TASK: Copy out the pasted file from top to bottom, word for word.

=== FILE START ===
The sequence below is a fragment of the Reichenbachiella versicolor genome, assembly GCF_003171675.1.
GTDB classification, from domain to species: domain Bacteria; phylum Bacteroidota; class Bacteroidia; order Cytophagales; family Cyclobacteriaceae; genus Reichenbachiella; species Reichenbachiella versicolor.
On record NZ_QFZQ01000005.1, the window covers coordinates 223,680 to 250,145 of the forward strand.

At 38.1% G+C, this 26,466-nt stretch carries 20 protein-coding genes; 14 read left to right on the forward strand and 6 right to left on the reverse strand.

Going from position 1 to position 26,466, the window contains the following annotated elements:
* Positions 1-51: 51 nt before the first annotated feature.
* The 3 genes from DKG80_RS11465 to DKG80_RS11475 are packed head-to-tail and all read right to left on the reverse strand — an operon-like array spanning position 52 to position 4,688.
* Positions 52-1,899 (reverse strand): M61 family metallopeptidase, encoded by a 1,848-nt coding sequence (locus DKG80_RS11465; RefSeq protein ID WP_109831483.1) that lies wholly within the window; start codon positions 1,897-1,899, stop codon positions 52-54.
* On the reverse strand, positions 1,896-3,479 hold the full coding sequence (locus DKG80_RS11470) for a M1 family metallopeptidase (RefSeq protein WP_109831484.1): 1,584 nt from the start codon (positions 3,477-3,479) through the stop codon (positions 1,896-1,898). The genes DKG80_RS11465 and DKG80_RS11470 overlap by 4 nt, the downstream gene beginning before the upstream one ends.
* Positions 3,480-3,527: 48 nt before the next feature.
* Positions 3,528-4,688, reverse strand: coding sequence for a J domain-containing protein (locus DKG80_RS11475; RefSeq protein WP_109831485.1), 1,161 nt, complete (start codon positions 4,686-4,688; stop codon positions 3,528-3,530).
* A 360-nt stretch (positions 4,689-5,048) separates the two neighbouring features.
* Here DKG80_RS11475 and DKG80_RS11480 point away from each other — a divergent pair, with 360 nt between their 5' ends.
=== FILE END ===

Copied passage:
The sequence below is a fragment of the Reichenbachiella versicolor genome, assembly GCF_003171675.1.
GTDB classification, from domain to species: domain Bacteria; phylum Bacteroidota; class Bacteroidia; order Cytophagales; family Cyclobacteriaceae; genus Reichenbachiella; species Reichenbachiella versicolor.
On record NZ_QFZQ01000005.1, the window covers coordinates 223,680 to 250,145 of the forward strand.

At 38.1% G+C, this 26,466-nt stretch carries 20 protein-coding genes; 14 read left to right on the forward strand and 6 right to left on the reverse strand.

Going from position 1 to position 26,466, the window contains the following annotated elements:
* Positions 1-51: 51 nt before the first annotated feature.
* The 3 genes from DKG80_RS11465 to DKG80_RS11475 are packed head-to-tail and all read right to left on the reverse strand — an operon-like array spanning position 52 to position 4,688.
* Positions 52-1,899 (reverse strand): M61 family metallopeptidase, encoded by a 1,848-nt coding sequence (locus DKG80_RS11465; RefSeq protein ID WP_109831483.1) that lies wholly within the window; start codon positions 1,897-1,899, stop codon positions 52-54.
* On the reverse strand, positions 1,896-3,479 hold the full coding sequence (locus DKG80_RS11470) for a M1 family metallopeptidase (RefSeq protein WP_109831484.1): 1,584 nt from the start codon (positions 3,477-3,479) through the stop codon (positions 1,896-1,898). The genes DKG80_RS11465 and DKG80_RS11470 overlap by 4 nt, the downstream gene beginning before the upstream one ends.
* Positions 3,480-3,527: 48 nt before the next feature.
* Positions 3,528-4,688, reverse strand: coding sequence for a J domain-containing protein (locus DKG80_RS11475; RefSeq protein WP_109831485.1), 1,161 nt, complete (start codon positions 4,686-4,688; stop codon positions 3,528-3,530).
* A 360-nt stretch (positions 4,689-5,048) separates the two neighbouring features.
* Here DKG80_RS11475 and DKG80_RS11480 point away from each other — a divergent pair, with 360 nt between their 5' ends.